Yesterday, December 15, Greece was shaken by yet another powerful general strike, which saw at least 80,000 workers march through the streets of Athens, with many more demonstrating in other cities against the latest round of austerity measures introduced by the government. A very angry mood is developing among workers and youth, which will inevitably lead to a major confrontation between workers and the capitalist class.

The results of the recent municipal and regional elections in Greece clearly outline the current social and political crisis in the country. The main feature that stands out is the rejection of both the PASOK government and the New Democracy, the right-wing conservative opposition. This was expressed by a high level of abstentions and also by the increase in the votes for various Left forces, especially in the largest municipalities of Greece. In particular, the growth of the KKE [Communist Party] reveals a shift to the left within the Greek electorate.

During the past few days the PASOK government in Greece and “world market pundits” have attempted to create an artificial picture of “euphoria”, regarding the perspectives for the Greek economy. In reality Greek capitalism is on the verge of an even deeper crisis which will unleash class war on a scale reminiscent of the events in the 1960s and 1970s.

The protest of the Ministry of Culture workers began on Tuesday using banners and distributing leaflets stating their demands to foreign tourists and locals visiting the Acropolis. Their request was to renew the contracts of their co-workers who cover permanent needs of the ministry but who are employed on fixed term contracts.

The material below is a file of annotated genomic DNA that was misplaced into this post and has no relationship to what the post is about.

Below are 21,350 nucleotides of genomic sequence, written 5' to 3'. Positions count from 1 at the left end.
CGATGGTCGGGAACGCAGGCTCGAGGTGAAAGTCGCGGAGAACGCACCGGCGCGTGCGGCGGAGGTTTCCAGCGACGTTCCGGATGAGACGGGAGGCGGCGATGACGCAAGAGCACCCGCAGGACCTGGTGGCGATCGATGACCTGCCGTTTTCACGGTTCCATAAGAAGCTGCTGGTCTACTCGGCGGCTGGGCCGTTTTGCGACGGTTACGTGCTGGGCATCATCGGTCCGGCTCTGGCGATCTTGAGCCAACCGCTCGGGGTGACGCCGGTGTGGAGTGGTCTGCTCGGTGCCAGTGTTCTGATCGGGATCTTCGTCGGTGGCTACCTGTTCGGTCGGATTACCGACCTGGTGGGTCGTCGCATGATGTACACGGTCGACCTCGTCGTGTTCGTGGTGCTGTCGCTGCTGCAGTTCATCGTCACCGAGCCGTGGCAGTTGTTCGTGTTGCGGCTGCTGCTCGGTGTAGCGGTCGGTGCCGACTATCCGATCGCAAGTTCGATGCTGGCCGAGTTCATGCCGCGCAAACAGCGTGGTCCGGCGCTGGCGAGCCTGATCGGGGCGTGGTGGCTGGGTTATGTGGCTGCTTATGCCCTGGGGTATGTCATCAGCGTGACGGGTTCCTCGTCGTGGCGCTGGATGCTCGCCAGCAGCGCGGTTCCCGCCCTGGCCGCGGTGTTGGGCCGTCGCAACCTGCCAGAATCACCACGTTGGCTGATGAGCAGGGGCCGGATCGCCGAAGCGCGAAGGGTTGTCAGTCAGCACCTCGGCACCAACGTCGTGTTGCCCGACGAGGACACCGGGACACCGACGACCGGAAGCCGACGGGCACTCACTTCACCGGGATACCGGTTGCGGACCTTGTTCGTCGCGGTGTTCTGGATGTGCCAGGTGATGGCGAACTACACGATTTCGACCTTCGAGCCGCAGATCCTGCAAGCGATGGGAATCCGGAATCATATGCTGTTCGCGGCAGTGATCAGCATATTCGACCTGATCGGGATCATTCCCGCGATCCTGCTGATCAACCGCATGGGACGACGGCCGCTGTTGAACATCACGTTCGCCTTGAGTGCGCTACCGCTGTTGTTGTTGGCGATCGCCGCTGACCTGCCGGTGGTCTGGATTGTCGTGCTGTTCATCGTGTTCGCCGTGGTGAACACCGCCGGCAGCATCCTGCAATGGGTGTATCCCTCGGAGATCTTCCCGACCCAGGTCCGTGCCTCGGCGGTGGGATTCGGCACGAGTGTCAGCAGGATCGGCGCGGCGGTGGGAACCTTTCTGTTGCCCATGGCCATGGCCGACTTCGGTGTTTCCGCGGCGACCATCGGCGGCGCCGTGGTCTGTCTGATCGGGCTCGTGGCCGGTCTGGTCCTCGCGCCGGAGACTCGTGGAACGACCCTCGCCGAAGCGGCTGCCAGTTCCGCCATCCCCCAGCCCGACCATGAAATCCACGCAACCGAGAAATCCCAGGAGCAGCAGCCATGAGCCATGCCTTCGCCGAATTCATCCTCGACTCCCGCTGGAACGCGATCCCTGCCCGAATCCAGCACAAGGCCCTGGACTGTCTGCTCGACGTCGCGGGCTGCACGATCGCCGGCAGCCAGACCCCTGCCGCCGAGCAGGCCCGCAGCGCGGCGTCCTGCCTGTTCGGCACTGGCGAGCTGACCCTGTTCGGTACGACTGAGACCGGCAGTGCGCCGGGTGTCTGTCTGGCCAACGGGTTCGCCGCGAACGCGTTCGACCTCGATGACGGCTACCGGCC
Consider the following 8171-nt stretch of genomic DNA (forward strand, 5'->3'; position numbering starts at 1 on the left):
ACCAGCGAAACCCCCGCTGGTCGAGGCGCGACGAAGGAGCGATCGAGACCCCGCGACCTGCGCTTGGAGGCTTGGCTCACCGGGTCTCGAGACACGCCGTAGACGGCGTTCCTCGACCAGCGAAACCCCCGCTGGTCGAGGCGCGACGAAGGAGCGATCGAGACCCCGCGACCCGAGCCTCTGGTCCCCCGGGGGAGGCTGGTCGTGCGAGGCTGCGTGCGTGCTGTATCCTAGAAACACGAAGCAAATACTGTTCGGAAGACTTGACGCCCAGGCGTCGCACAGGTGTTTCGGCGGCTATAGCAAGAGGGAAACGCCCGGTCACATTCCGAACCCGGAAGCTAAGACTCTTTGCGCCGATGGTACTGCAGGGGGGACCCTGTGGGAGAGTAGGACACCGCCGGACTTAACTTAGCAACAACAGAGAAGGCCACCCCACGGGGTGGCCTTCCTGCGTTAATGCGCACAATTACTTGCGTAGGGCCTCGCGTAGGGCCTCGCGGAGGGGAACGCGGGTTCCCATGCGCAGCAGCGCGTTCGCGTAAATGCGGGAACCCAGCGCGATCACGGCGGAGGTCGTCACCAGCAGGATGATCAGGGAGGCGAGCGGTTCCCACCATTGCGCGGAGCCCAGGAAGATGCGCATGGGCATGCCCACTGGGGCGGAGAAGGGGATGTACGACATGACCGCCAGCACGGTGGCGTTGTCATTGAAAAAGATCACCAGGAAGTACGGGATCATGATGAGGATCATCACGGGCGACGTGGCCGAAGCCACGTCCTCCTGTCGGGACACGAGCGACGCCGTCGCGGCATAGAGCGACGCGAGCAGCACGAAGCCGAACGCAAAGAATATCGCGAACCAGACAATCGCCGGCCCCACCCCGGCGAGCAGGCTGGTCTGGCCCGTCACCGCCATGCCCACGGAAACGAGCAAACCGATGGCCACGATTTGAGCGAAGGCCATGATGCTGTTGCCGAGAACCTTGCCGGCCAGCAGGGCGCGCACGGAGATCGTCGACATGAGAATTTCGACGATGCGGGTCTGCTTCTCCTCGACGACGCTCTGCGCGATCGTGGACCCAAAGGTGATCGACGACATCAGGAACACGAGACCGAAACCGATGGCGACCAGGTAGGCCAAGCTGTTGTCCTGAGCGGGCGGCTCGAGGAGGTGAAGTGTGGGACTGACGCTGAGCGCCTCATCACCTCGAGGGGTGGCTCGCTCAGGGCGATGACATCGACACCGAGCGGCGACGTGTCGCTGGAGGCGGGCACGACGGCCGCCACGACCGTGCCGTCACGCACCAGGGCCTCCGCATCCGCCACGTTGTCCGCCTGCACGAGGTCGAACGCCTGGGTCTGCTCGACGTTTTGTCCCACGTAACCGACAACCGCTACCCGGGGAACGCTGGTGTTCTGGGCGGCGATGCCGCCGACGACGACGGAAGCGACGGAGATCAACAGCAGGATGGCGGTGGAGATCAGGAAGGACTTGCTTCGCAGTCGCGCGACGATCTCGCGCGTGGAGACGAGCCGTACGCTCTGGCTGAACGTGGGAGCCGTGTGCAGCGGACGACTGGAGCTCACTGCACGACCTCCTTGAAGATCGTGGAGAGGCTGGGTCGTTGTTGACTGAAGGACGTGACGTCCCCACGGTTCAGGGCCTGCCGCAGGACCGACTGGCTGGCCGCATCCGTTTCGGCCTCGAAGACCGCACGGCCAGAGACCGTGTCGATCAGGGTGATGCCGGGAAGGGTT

In the recent period the response of the Greek working class to a series of severe austerity packages has been magnificent. We have seen mass mobilisations, public sector strikes and general strikes. In spite of all this, the PASOK government has pushed through several austerity packages and is preparing even more attacks. The question is therefore posed as to where the movement goes from here. What is the next step?

The constant attacks on the Greek working class over recent months have finally brought the situation to boiling point. The workers have had enough! They are not prepared to pay for a crisis which is not of their making. Yesterday Greece was totally paralysed as the workers and youth came out massively in protest. The tragic killing of three bank workers, however, is being used to distract attention away from this impressive show of strength by the Greek working class.

As they resort to the “rescue plan” of the EU and the IMF which is usury of the worst degree, the government, the bourgeoisie and their political mouthpieces in the media cultivate a climate of unprecedented psychological terrorism towards the working class.

Since the crisis in Greece has hit the headlines there have appeared in the bourgeois media many stories about how Greece has too many civil servants, how the working week is very short, how people retire early on fat pensions, and so on, as if this were the cause of the crisis. Facts and figures, however, can be very stubborn things and they tell a completely different story.

The downgrading of Greece’s credit ratings by Standard & Poor’s has sent shockwaves around the world’s financial markets, with stock exchanges seeing significant falls yesterday. The fear is that Greece could default and drag the rest of the eurozone into a severe crisis, putting immense pressure on the euro. The problem the bourgeois face is the Greek working class, which is not taking this lying down.

Last week, on March 11, Greece was shaken by an even bigger general strike than on February 24. As the government announced its third austerity package the mood of Greek workers has become one of growing anger and militancy. All the conditions are there for a massive escalation of the conflict.